Second, if police officers are delayed in their responses, law-abiding citizens will increasingly feel compelled to take the law into their own hands. The result would be the rise of vigilantism and a return to a Wild West-approach to law enforcement and governance.

We may romanticize that period in films and TV shows, but there’s a reason the Wild West is part of history: It was brutal and bloody and chaotic, and most of us couldn’t survive in it.

What can we as Christ followers do?

We can pray for our cities, our country and all those who protect us from lawlessness. Paul advised Timothy to pray for “those in authority, that we may live peaceful and quiet lives.” Paul understood that those who enforce civil law—imperfect as they may be—are not the enemy. The enemies of peace are lawless people.

We can pray that when we see our neighbors we see Christ, rather than the color of their skin or uniform. We can, through acts of kindness, mercy and grace in our own corners of the world, work “to bridge divides, to heal rifts, to restore trust and to ensure that every American feels respected, supported and safe,” in Lynch’s pitch-perfect words.

We can pursue justice—demanding that law enforcement be held accountable for mistakes, that those who abuse the power to take someone’s liberty (or life) are punished, that institutional racism is identified and rooted out, that policymakers institute criminal-justice reforms where needed. However, we can never pursue justice through unjust means. A police-action shooting—even when it appears the use of deadly force was wrong—does not excuse rioting, mayhem or murder. As Lynch observes, “There is no justification whatsoever for violence against law enforcement.”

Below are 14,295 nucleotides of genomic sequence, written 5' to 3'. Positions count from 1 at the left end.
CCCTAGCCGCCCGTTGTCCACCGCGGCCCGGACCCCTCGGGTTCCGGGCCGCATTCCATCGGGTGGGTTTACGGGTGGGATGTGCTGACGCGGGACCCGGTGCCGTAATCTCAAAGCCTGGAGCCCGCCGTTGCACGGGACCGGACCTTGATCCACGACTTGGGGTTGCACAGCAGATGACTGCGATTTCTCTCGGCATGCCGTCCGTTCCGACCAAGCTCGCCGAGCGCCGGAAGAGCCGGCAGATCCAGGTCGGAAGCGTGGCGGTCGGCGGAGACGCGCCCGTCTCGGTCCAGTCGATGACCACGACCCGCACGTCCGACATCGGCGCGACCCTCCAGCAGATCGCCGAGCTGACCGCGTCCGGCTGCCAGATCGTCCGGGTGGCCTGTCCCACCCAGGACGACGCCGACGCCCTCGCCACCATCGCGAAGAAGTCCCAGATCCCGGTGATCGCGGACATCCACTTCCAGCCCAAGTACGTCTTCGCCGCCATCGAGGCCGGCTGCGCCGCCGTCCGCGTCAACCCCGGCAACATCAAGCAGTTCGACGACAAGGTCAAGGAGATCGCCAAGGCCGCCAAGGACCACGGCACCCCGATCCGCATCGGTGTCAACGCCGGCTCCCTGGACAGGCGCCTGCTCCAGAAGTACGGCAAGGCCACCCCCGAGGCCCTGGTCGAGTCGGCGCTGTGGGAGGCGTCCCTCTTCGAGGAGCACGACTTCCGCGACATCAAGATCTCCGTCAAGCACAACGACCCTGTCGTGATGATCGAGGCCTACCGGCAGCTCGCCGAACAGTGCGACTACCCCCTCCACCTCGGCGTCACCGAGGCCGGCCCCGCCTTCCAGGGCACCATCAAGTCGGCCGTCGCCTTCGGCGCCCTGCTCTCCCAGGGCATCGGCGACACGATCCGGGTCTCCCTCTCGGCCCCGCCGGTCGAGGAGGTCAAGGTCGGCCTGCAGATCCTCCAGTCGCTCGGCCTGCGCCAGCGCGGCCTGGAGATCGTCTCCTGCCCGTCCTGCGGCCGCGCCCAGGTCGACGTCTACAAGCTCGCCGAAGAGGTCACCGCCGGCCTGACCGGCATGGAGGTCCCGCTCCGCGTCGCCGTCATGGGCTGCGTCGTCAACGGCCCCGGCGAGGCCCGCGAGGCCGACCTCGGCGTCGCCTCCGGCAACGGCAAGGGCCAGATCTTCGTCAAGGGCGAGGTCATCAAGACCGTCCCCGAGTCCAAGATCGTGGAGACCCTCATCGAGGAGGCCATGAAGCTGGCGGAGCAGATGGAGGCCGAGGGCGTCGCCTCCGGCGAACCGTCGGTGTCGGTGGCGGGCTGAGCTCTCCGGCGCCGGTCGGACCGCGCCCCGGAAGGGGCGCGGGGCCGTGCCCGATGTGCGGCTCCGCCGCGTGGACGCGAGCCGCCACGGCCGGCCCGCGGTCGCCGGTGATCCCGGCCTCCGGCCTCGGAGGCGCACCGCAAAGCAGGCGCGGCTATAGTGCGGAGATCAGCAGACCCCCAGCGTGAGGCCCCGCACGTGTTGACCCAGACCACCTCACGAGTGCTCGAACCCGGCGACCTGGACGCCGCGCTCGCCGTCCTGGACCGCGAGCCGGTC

We can engage and connect with our communities by inviting law enforcement officials to our churches, neighborhood associations, schools and workplaces, and asking them how we can be of help. It pays to recall that Paul saw himself as a citizen of Christ’s eternal kingdom and Rome’s earthly kingdom. He called believers “Christ’s ambassadors.” Yes, that means “our citizenship is in heaven,” as he put it. But to extend Paul’s metaphor, it also means that where we live right now matters enough to heaven that God has placed us here to represent and promote His interests.

One of those interests is order. God does not like chaos. Genesis tells us He brought form and order out of chaos. Paul writes that He is not a God of disorder. The given of scripture is that earthly government—civil authority—is an important organizing feature of the world He created. Civil authority exists to maintain law and order, to protect life and property, to pursue justice. A world without civil authority would descend into lawlessness—where anarchy reigns—or the law of the jungle—where the strongest survive and the weakest perish. God’s crowning creation cannot flourish under either extreme.